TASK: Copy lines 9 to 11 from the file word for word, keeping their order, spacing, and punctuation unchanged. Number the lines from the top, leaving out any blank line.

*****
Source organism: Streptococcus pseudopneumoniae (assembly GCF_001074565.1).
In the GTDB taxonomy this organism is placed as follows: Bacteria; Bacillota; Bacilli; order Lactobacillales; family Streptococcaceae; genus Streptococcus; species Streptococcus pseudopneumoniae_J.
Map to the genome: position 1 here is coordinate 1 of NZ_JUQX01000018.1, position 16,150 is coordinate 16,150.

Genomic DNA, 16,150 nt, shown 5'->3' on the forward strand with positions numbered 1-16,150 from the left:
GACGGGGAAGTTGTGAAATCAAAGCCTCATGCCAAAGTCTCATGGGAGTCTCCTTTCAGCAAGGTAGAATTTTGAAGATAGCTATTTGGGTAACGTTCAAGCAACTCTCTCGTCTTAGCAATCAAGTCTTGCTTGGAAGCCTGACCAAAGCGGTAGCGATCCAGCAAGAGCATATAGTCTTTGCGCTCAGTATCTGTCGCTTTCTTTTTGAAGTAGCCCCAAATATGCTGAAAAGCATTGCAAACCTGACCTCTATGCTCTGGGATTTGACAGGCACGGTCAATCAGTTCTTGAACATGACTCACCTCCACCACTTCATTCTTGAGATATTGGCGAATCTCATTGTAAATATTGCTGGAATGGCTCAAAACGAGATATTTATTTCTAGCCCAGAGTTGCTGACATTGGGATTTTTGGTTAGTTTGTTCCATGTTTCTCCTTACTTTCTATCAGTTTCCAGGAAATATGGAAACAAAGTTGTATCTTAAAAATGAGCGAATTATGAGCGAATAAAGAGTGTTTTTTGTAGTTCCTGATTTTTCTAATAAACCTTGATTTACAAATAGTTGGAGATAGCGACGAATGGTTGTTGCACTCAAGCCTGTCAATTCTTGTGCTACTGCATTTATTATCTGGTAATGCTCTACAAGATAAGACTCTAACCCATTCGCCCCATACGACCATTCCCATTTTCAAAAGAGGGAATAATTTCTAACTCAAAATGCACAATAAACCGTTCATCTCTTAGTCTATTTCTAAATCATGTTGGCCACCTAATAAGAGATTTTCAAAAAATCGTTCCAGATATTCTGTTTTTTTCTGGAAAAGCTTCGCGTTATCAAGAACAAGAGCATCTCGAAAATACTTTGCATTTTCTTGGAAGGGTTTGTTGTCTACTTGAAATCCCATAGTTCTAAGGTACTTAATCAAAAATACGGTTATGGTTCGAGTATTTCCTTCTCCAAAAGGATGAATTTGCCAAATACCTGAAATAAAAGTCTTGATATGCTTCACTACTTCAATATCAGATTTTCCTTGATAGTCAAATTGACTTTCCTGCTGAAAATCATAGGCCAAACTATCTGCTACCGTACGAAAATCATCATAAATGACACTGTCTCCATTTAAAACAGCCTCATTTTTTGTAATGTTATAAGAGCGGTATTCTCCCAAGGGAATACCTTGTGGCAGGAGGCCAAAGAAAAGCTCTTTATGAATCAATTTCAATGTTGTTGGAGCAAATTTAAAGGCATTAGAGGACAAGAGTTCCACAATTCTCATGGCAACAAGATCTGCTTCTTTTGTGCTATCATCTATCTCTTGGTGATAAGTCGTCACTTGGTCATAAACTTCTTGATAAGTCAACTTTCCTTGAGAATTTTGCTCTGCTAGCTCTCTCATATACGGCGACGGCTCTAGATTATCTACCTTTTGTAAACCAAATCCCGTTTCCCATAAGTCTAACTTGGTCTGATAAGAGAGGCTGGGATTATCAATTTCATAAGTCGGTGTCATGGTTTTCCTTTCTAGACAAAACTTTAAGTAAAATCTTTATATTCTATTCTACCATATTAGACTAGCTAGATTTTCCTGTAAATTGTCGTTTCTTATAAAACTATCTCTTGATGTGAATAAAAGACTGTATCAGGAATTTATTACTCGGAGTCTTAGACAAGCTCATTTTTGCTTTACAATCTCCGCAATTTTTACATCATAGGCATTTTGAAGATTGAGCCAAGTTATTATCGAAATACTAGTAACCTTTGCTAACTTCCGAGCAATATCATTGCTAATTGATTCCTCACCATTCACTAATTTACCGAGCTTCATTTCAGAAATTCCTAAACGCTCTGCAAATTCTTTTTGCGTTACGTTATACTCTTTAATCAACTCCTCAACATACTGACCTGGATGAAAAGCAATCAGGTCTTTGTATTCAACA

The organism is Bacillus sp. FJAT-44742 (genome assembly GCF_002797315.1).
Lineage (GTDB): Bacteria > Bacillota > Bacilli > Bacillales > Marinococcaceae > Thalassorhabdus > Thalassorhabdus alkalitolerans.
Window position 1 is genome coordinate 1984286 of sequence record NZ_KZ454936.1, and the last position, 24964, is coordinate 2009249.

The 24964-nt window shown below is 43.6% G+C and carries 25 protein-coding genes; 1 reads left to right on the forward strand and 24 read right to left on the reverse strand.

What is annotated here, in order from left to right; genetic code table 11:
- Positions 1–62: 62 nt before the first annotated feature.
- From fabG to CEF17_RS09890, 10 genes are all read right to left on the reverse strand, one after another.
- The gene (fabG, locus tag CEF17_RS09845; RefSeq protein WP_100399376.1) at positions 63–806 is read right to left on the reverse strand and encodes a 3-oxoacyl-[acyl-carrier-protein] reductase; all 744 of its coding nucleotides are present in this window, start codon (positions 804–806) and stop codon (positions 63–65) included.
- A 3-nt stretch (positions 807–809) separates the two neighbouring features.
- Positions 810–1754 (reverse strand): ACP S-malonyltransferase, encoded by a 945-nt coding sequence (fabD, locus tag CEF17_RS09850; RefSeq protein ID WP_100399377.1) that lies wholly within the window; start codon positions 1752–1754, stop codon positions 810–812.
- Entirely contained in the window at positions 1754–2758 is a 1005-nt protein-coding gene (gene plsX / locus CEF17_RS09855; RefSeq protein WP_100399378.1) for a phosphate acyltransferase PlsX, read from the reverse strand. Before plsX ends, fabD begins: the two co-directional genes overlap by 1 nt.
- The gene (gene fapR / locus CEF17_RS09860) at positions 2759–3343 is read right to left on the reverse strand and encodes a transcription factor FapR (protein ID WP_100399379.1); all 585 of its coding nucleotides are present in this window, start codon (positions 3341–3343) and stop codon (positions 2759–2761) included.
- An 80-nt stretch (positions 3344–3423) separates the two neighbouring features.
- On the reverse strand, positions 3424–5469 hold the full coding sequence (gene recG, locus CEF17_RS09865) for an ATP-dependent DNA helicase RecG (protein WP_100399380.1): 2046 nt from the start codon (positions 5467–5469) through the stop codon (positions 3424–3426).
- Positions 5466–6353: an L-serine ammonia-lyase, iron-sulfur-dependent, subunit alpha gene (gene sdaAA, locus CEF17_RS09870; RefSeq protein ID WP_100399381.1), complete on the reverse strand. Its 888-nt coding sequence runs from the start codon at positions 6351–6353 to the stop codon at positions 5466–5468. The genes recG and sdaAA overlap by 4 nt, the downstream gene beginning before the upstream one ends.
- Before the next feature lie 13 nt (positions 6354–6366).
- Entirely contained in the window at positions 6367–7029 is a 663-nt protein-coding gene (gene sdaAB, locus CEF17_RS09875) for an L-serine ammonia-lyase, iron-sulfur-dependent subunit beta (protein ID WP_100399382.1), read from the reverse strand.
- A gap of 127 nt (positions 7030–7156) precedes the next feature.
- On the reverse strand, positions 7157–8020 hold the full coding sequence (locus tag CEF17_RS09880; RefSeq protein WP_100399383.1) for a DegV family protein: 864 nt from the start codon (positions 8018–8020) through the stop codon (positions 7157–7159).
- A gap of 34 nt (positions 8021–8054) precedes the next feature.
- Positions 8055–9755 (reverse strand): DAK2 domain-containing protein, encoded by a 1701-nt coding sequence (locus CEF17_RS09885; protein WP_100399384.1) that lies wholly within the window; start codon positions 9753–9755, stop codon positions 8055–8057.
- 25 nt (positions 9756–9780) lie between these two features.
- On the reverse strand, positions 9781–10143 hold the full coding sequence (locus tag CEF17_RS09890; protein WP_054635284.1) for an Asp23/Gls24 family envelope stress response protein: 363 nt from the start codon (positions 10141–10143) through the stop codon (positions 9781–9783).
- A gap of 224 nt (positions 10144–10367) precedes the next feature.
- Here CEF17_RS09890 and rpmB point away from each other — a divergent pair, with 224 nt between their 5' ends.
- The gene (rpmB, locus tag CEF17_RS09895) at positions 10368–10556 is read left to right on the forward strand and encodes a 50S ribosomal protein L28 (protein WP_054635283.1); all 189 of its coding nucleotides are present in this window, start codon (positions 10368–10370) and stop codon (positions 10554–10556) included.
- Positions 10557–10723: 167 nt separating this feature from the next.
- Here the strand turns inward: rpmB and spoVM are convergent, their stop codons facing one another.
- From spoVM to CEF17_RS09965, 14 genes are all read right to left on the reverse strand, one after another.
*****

The 24964-nt window shown below is 43.6% G+C and carries 25 protein-coding genes; 1 reads left to right on the forward strand and 24 read right to left on the reverse strand.

What is annotated here, in order from left to right; genetic code table 11:
- Positions 1–62: 62 nt before the first annotated feature.